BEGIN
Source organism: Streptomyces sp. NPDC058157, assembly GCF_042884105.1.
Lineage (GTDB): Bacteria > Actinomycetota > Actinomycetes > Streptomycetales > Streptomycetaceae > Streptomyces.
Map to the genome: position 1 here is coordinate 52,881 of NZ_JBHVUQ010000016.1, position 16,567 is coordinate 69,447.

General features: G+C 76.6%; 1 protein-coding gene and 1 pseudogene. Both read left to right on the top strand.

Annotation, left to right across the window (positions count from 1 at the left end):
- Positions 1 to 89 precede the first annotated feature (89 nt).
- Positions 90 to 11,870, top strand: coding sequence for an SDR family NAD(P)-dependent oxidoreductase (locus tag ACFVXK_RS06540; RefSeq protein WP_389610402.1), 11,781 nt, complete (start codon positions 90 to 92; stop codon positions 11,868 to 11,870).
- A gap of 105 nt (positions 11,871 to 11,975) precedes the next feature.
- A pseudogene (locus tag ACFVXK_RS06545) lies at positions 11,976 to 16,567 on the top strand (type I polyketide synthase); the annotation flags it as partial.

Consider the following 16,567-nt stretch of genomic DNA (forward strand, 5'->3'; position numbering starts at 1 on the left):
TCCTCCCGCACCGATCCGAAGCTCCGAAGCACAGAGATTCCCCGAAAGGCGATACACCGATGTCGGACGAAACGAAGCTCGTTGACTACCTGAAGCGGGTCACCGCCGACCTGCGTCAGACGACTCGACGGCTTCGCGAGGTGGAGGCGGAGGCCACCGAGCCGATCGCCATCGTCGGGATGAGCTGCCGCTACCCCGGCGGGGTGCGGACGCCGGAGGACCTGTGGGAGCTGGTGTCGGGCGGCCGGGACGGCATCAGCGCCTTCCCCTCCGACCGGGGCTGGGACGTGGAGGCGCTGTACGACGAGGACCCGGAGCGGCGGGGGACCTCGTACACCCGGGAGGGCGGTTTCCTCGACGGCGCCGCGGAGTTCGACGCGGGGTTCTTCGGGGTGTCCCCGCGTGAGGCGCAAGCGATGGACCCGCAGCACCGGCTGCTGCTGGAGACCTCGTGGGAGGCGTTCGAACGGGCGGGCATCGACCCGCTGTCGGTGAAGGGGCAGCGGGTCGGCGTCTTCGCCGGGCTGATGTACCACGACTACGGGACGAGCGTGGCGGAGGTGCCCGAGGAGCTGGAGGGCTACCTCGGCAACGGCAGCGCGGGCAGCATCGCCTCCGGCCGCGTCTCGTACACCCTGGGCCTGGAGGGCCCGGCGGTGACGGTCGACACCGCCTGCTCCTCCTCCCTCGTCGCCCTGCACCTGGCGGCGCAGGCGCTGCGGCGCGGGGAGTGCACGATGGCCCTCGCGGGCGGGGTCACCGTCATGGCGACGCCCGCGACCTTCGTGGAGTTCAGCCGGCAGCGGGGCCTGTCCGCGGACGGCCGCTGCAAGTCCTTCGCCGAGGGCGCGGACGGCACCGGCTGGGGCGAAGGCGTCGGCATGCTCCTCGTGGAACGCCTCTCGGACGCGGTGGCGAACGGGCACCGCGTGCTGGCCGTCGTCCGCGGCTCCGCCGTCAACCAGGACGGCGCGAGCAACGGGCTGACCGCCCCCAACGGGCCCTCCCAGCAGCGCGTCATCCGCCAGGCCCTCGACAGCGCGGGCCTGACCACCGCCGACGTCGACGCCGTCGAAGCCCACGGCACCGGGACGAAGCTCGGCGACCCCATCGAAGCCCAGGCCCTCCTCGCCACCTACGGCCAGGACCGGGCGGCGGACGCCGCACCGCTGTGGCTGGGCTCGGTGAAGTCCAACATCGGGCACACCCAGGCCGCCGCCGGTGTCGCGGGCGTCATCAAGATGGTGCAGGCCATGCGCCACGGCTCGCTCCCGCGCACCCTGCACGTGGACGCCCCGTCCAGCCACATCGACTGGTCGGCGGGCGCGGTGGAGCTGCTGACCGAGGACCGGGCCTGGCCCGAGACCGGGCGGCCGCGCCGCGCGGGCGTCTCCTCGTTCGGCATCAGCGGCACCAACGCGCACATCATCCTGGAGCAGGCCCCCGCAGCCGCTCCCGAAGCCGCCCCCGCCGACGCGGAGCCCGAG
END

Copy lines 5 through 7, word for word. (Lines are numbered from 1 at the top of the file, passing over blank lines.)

Annotation, left to right across the window (positions count from 1 at the left end):
- Positions 1 to 89 precede the first annotated feature (89 nt).
- Positions 90 to 11,870, top strand: coding sequence for an SDR family NAD(P)-dependent oxidoreductase (locus tag ACFVXK_RS06540; RefSeq protein WP_389610402.1), 11,781 nt, complete (start codon positions 90 to 92; stop codon positions 11,868 to 11,870).